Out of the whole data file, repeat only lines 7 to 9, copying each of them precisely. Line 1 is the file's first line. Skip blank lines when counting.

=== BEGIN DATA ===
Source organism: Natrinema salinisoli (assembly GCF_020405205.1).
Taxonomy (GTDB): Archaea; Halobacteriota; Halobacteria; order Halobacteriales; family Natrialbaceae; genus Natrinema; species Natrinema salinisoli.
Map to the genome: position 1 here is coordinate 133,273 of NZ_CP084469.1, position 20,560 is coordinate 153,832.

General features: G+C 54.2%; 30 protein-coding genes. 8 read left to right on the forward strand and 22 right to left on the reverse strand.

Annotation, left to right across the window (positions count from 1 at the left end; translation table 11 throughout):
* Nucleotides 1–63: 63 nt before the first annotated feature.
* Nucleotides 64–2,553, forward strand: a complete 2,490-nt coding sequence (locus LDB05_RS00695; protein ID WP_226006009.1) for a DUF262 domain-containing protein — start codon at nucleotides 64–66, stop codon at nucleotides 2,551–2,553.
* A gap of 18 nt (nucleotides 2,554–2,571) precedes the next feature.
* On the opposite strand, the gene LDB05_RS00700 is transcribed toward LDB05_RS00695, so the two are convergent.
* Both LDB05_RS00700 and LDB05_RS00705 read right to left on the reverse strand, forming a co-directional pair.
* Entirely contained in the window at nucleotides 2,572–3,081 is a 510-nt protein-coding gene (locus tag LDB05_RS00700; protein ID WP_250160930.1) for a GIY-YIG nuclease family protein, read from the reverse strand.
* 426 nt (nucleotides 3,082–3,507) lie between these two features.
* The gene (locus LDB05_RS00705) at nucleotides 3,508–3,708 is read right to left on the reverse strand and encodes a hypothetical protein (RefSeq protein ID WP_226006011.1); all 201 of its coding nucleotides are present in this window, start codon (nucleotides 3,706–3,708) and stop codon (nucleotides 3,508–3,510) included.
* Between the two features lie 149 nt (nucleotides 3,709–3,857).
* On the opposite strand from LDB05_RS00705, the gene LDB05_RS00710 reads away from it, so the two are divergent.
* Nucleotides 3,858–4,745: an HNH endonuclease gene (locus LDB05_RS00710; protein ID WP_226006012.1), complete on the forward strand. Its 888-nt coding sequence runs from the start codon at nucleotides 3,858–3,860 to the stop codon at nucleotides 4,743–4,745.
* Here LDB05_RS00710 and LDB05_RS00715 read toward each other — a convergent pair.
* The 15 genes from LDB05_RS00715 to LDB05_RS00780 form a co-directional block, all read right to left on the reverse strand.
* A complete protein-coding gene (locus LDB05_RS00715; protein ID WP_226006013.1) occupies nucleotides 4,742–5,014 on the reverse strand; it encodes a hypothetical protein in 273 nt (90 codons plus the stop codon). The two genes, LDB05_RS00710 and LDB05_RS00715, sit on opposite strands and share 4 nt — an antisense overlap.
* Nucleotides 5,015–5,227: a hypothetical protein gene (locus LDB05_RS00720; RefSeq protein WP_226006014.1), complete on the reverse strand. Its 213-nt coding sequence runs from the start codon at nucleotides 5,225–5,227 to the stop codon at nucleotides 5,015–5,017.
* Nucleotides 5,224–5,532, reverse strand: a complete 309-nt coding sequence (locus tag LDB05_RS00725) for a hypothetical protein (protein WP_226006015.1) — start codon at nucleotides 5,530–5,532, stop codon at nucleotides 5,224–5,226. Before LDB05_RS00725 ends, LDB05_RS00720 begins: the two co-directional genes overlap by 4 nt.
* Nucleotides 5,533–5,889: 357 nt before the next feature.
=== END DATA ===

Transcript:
* Nucleotides 64–2,553, forward strand: a complete 2,490-nt coding sequence (locus LDB05_RS00695; protein ID WP_226006009.1) for a DUF262 domain-containing protein — start codon at nucleotides 64–66, stop codon at nucleotides 2,551–2,553.
* A gap of 18 nt (nucleotides 2,554–2,571) precedes the next feature.
* On the opposite strand, the gene LDB05_RS00700 is transcribed toward LDB05_RS00695, so the two are convergent.